Council of the Future
For most councils, a reduction of 20% in their annual revenue budget, improved services, greater engagement with their communities, and working more closely with their partner organisations - that's what the Council of the Future means. And there is plenty evidence to show it is achievable.
The council of the future is going to be very different from what we know today. It has to be. How else can it meet the challenge of ever-rising expectations of service quality and value for money?
It will be much more of a virtual organisation, having rid itself of much of its expensive and constraining offices and grand buildings. Instead, it will have a number of shop front locations for serving customers, and flexible back office accommodation for the few staff it needs behind the scenes. Routine services such as refuse collection, streetscene, maintenance will be mainly outsourced, even personal services such as social care and children’s services while still heavily dependent on professional council staff will use self help tools to reduce the dependency on care staff or teachers – already adult social care is moving towards personalisation and self directed support. The council’s main asset will be its nformation, which it manages effectively and makes appropriate information available seamlessly and securely to the staff who need it. Staff will be largely based at home, which for some staff could be anywhere, not necessarily close to the council area. ICT resources will be much less than at present, with cloud computing enabling the council to select the applications it needs in a flexible way, and to “pay as you go” for access to them.
Staff costs, accommodation costs, ICT costs will be much lower than they are today; services wil be largely self-serve, delivered at a fraction of today’s costs, and much of what remains directly within the council will be its regulatory functions. Even they will be different, as councils seek to engage with their citizens and businesses more closely through the Web, and regulate more by consensus than by process. Some traditional functions such as the provision of libraries will be re-examined – and just as they have moved on to accommodate records, then CDs and videos, and now DVDs, they will increasingly reflect the changes in the publishing industry towards electronic access.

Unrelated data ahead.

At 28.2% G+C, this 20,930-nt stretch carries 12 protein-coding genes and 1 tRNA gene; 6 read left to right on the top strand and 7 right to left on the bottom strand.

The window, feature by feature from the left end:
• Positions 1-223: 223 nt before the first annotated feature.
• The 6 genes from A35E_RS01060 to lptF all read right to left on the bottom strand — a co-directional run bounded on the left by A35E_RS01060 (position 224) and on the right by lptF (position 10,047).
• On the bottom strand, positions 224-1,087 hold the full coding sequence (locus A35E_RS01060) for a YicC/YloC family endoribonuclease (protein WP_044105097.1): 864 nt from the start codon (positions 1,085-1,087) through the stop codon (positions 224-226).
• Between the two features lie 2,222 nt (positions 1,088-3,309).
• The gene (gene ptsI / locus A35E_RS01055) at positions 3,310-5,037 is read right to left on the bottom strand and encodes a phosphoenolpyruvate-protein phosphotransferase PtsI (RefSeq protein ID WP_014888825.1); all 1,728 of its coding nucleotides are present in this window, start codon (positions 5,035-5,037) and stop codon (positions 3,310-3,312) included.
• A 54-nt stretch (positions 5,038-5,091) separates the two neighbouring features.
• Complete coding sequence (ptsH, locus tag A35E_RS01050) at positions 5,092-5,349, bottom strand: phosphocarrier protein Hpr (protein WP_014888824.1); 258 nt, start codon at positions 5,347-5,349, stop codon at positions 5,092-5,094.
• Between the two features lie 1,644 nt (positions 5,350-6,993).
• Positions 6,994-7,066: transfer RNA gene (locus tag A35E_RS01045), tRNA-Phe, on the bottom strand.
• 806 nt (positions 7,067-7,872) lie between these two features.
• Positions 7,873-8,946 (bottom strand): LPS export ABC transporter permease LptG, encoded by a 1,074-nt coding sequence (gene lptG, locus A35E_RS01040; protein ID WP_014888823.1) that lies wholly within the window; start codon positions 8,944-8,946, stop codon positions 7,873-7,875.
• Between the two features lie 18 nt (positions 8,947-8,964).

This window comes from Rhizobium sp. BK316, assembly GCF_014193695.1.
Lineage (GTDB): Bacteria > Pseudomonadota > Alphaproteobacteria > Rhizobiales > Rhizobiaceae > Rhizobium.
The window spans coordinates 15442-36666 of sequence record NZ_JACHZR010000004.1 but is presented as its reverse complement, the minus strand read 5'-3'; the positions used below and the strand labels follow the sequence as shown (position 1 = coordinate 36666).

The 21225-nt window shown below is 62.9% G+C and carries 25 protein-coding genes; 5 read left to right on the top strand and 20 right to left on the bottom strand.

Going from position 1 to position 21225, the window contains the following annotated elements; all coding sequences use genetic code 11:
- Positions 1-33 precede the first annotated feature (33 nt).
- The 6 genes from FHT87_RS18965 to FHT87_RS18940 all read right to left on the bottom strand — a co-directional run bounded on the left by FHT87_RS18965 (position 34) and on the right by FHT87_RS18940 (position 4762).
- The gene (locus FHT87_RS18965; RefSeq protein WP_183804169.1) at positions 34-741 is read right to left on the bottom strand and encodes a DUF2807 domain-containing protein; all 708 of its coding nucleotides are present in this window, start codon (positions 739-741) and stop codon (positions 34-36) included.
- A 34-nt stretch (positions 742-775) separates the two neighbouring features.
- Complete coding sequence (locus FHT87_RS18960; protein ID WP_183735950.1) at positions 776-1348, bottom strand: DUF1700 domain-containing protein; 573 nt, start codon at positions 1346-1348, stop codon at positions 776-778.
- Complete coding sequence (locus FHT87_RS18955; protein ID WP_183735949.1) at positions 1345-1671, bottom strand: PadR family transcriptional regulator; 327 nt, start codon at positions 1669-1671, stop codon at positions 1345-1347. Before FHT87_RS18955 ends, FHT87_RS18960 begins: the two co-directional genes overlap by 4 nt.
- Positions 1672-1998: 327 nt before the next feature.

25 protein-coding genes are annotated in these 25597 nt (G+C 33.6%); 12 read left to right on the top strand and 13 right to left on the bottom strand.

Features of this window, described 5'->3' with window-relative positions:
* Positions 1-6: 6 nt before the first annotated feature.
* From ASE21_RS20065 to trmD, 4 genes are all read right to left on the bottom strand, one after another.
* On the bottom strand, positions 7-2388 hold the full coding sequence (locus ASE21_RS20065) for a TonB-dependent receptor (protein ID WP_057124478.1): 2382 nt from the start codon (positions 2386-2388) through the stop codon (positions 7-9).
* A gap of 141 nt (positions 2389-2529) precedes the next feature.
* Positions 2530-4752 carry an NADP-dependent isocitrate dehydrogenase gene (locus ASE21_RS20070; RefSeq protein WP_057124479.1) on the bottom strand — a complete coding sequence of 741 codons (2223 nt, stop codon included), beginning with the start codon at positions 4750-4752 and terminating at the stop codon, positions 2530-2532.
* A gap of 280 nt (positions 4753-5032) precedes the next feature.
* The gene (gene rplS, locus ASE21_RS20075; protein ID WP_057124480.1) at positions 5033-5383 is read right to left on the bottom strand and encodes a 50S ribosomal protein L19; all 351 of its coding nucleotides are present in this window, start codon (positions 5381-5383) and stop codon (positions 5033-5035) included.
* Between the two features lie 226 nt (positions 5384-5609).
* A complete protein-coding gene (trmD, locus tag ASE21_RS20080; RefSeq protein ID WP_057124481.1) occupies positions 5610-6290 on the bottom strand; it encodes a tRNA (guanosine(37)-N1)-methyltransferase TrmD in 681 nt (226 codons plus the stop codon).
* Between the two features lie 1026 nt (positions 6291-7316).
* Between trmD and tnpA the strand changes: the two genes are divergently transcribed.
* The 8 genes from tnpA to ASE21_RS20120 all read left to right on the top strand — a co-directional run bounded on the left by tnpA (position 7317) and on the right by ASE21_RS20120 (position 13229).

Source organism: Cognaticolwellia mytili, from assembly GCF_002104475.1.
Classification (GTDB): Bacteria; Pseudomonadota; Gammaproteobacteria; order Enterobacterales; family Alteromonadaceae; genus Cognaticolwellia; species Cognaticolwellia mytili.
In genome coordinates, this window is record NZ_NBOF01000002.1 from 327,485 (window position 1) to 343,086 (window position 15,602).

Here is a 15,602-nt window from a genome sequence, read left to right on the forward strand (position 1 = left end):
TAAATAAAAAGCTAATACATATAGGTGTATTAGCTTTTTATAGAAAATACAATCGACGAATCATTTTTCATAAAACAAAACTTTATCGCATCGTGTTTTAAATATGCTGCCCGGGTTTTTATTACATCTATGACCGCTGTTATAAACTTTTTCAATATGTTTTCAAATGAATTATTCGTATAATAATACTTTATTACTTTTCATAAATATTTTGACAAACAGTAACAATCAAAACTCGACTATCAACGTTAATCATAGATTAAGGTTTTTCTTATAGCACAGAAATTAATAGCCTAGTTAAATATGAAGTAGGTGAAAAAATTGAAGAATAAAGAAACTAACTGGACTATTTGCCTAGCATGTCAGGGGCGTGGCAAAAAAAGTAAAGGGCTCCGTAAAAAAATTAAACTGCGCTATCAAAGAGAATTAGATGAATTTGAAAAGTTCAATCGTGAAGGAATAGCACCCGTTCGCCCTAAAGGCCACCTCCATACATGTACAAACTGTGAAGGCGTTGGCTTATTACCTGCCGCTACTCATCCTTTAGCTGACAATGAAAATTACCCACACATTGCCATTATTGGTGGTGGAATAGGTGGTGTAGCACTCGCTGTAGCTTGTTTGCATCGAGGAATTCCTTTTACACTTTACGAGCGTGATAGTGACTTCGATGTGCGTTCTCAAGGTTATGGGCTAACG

For the customers, they will see a council that is agile and responsive; able to change to meet changing needs, able to deliver services efficiently and well, and taking account of people with disabilities, or people in more remote areas with travel difficulties. They will see a council that engages with them and involves them – and most importantly they will see it as “my council” rather than just “the council”.
These are enormous changes – but nothing in the above view is new – examples of every element can be found in councils today – the only difference is bringing it all together.
To achieve these changes will need strong leadership to let employees become innovators, challenging the way you do things, taking risks and being rewarded for success. Leadership with the vision to take that success and apply it elsewhere in the organisation, and then to demand more.
The council of the future is the transformational organisation, and the transformational organisation is always looking to do things better.
How Socitm Consulting can help
- Defining the strategic vision
- Stakeholder communication
- Change management and skills transfer
- Future-proofing information and ICT strategies
- Developing flexible HR and estates policies
- Ensuring procurement is in step with long term strategic goals
- Partnership development
- Performance management
- Developing client skills/supplier management